New research from Symantec reveals that while ransomware continues to earn the lion’s share of attention (particularly as of late with WannaCry), financial threats are in fact 2.5 times more prevalent according to Symantec detection data.
Other key findings from Symantec’s research:
Attackers study their victims’ network: The Dridex downloader checks for financial software packages before attackers manually access the computer to carry out fraudulent transactions; other threats wait until the end of the month, when many businesses make bulk transactions, before adding their own fraudulent transaction or modify existing ones.
Financial institutions targeted directly: 38 percent of the financial threats were detected in business locations, rather than retail customers. Even though such attacks are harder to carry out and take longer to prepare, they yield a much higher profit.
Social engineering takes center stage: Attackers adapt quickly to new markets when current targets become saturated, too well protected or are no longer easily defrauded. The end user remains the weakest link in the chain, which means even the strongest technologies are susceptible to social engineering attacks.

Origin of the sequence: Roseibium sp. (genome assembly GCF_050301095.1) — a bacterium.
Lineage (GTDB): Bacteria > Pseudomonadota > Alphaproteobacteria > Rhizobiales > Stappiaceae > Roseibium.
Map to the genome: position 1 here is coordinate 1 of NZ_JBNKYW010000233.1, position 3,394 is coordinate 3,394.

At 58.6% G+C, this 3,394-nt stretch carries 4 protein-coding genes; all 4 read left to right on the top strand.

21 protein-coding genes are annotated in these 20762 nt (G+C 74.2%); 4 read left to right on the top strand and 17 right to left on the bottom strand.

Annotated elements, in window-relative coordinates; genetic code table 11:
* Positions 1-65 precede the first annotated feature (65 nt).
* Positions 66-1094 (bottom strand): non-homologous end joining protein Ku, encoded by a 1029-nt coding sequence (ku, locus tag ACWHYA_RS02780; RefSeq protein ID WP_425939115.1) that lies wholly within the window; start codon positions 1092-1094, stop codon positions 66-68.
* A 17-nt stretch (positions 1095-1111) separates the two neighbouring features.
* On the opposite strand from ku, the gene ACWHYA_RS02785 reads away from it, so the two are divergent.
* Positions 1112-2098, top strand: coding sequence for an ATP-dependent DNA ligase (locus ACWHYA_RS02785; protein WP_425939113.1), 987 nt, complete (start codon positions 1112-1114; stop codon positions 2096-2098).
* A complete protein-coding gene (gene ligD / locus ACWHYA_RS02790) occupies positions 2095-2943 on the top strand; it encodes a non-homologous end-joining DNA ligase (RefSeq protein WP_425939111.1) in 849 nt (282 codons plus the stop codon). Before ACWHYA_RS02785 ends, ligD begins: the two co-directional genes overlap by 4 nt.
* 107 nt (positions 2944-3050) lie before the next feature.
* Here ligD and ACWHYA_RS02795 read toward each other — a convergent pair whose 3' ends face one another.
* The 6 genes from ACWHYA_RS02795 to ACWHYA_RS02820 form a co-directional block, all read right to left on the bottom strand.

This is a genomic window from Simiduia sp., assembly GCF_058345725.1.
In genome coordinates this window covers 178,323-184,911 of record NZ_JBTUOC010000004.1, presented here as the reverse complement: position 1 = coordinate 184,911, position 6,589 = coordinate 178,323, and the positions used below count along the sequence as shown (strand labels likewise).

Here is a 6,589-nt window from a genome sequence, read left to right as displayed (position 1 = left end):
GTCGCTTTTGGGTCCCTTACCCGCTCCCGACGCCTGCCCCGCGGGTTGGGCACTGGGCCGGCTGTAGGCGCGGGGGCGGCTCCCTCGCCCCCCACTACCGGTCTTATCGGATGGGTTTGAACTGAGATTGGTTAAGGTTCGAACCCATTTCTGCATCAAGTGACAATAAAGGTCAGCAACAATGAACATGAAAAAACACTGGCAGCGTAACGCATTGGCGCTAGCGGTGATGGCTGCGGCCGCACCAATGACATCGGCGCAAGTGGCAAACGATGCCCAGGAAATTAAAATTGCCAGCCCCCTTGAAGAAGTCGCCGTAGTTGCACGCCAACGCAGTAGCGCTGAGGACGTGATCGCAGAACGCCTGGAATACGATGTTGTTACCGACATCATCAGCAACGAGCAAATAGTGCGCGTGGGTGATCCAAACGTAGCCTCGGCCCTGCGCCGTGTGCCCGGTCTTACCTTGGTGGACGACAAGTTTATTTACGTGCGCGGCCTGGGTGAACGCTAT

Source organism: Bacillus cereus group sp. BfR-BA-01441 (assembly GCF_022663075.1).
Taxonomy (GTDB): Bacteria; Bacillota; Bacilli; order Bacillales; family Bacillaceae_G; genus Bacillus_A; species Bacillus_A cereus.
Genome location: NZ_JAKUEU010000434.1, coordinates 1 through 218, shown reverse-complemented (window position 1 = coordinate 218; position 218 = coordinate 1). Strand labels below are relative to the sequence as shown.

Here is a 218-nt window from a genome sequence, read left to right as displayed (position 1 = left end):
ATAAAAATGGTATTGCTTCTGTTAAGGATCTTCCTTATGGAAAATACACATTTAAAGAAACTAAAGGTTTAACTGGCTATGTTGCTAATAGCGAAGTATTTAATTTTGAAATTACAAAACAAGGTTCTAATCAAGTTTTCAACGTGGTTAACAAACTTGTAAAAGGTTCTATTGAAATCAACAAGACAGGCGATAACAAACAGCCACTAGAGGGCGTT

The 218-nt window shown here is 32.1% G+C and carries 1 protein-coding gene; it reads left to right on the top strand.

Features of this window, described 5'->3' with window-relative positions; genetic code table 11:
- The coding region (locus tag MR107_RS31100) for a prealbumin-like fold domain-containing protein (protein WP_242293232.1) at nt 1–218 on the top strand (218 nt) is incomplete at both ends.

Asian markets most targeted by financial malware infections: Japan saw a spike in infections last year, with 37 percent of global detections, up from 3 percent in 2015 – by comparison, the U.S. made up 6 percent of global detections. Symantec saw a large increase in financial Trojan detections across Asia with Japan, China and India notably gaining places in the top 10 list.
The United Kingdom and Germany were also among the top ten countries targeted globally by financial Trojans. This shows that the attackers are expanding to new markets that are less saturated and less protected. On the other hand, the UAE ranked 33 in the global list.